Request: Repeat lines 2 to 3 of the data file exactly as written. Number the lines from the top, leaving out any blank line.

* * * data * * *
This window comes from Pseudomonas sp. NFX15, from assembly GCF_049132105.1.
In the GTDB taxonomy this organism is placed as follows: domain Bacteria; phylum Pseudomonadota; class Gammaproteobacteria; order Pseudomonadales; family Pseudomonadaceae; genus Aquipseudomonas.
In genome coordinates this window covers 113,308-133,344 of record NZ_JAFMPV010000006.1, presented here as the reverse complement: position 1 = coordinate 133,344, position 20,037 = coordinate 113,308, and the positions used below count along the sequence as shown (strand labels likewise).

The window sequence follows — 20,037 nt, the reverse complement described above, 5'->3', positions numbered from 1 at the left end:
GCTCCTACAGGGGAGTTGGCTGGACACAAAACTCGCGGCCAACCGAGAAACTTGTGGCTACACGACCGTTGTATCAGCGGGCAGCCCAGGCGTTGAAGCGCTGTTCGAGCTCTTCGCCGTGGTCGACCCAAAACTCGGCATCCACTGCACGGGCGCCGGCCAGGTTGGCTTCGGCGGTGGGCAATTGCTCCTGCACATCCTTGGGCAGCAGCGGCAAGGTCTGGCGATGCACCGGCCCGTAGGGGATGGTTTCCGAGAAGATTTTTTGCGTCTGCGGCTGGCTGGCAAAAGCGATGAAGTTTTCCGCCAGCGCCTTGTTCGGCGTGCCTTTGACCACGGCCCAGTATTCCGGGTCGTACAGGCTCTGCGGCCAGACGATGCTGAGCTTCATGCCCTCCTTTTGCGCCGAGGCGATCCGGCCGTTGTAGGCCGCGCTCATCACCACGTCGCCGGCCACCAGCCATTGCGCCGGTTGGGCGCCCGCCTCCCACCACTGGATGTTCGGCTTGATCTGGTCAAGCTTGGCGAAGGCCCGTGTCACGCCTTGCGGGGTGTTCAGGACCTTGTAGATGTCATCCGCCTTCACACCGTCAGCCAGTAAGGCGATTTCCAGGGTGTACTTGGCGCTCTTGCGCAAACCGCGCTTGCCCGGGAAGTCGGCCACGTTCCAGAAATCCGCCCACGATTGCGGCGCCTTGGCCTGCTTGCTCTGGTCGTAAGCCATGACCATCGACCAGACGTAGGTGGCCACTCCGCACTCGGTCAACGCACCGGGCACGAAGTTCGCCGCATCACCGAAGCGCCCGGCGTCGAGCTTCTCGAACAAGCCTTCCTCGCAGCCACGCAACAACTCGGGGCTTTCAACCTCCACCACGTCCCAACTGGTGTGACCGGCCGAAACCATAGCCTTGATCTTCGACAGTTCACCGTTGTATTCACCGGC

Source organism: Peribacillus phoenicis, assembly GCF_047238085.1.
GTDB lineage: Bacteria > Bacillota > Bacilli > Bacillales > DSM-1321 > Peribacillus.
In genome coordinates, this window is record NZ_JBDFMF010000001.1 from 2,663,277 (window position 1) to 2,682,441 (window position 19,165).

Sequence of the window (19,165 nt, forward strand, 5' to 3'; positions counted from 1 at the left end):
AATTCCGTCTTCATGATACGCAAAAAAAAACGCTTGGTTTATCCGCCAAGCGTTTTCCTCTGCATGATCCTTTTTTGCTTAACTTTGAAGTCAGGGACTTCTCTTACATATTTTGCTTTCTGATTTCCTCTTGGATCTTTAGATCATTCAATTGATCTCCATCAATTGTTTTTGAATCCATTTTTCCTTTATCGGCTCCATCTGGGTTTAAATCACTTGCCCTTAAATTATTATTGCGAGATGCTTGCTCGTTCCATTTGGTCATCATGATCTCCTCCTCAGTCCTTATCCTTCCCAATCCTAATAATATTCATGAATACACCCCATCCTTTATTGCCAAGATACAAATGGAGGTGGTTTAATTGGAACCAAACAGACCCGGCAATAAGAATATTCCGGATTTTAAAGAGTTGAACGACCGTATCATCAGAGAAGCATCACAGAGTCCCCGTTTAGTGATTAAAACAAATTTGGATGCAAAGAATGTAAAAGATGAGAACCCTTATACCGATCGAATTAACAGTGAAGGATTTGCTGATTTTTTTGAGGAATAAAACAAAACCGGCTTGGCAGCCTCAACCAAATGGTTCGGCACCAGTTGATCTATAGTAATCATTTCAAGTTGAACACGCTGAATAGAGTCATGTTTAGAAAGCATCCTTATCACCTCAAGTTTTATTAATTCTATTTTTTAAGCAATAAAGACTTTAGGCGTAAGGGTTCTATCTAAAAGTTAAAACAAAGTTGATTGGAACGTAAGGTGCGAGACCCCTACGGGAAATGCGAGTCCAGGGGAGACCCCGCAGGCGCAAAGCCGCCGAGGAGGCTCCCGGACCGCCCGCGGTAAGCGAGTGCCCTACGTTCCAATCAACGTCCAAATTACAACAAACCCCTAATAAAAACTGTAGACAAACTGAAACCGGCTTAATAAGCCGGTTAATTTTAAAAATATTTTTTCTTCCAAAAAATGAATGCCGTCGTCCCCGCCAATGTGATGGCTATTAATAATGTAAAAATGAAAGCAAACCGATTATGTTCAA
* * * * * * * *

In the GTDB taxonomy this organism is placed as follows: domain Bacteria; phylum Pseudomonadota; class Gammaproteobacteria; order Pseudomonadales; family Pseudomonadaceae; genus Aquipseudomonas.
In genome coordinates this window covers 113,308-133,344 of record NZ_JAFMPV010000006.1, presented here as the reverse complement: position 1 = coordinate 133,344, position 20,037 = coordinate 113,308, and the positions used below count along the sequence as shown (strand labels likewise).